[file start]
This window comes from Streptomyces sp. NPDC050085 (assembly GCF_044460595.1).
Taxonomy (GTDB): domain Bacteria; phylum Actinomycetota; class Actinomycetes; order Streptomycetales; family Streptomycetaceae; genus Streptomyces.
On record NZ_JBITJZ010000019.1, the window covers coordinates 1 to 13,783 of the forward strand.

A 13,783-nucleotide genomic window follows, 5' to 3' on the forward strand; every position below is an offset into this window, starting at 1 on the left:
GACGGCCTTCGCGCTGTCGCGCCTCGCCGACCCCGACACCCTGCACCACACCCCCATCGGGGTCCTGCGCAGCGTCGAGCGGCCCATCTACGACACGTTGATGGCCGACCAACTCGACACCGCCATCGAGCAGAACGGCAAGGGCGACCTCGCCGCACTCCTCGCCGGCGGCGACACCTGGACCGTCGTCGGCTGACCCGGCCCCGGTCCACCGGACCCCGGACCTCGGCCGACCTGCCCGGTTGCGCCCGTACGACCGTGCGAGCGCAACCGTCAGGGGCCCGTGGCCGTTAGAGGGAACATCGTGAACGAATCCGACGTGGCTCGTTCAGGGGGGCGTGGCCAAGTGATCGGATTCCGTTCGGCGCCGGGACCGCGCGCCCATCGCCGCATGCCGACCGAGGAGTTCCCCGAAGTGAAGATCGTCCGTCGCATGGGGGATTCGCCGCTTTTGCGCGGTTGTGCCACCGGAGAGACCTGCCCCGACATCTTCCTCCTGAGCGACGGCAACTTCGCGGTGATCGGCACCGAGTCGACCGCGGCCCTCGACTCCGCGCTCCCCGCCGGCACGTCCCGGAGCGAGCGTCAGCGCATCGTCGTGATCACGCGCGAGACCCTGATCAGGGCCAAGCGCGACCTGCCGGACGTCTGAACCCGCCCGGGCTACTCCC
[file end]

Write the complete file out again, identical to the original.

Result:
This window comes from Streptomyces sp. NPDC050085 (assembly GCF_044460595.1).
Taxonomy (GTDB): domain Bacteria; phylum Actinomycetota; class Actinomycetes; order Streptomycetales; family Streptomycetaceae; genus Streptomyces.
On record NZ_JBITJZ010000019.1, the window covers coordinates 1 to 13,783 of the forward strand.

A 13,783-nucleotide genomic window follows, 5' to 3' on the forward strand; every position below is an offset into this window, starting at 1 on the left:
GACGGCCTTCGCGCTGTCGCGCCTCGCCGACCCCGACACCCTGCACCACACCCCCATCGGGGTCCTGCGCAGCGTCGAGCGGCCCATCTACGACACGTTGATGGCCGACCAACTCGACACCGCCATCGAGCAGAACGGCAAGGGCGACCTCGCCGCACTCCTCGCCGGCGGCGACACCTGGACCGTCGTCGGCTGACCCGGCCCCGGTCCACCGGACCCCGGACCTCGGCCGACCTGCCCGGTTGCGCCCGTACGACCGTGCGAGCGCAACCGTCAGGGGCCCGTGGCCGTTAGAGGGAACATCGTGAACGAATCCGACGTGGCTCGTTCAGGGGGGCGTGGCCAAGTGATCGGATTCCGTTCGGCGCCGGGACCGCGCGCCCATCGCCGCATGCCGACCGAGGAGTTCCCCGAAGTGAAGATCGTCCGTCGCATGGGGGATTCGCCGCTTTTGCGCGGTTGTGCCACCGGAGAGACCTGCCCCGACATCTTCCTCCTGAGCGACGGCAACTTCGCGGTGATCGGCACCGAGTCGACCGCGGCCCTCGACTCCGCGCTCCCCGCCGGCACGTCCCGGAGCGAGCGTCAGCGCATCGTCGTGATCACGCGCGAGACCCTGATCAGGGCCAAGCGCGACCTGCCGGACGTCTGAACCCGCCCGGGCTACTCCC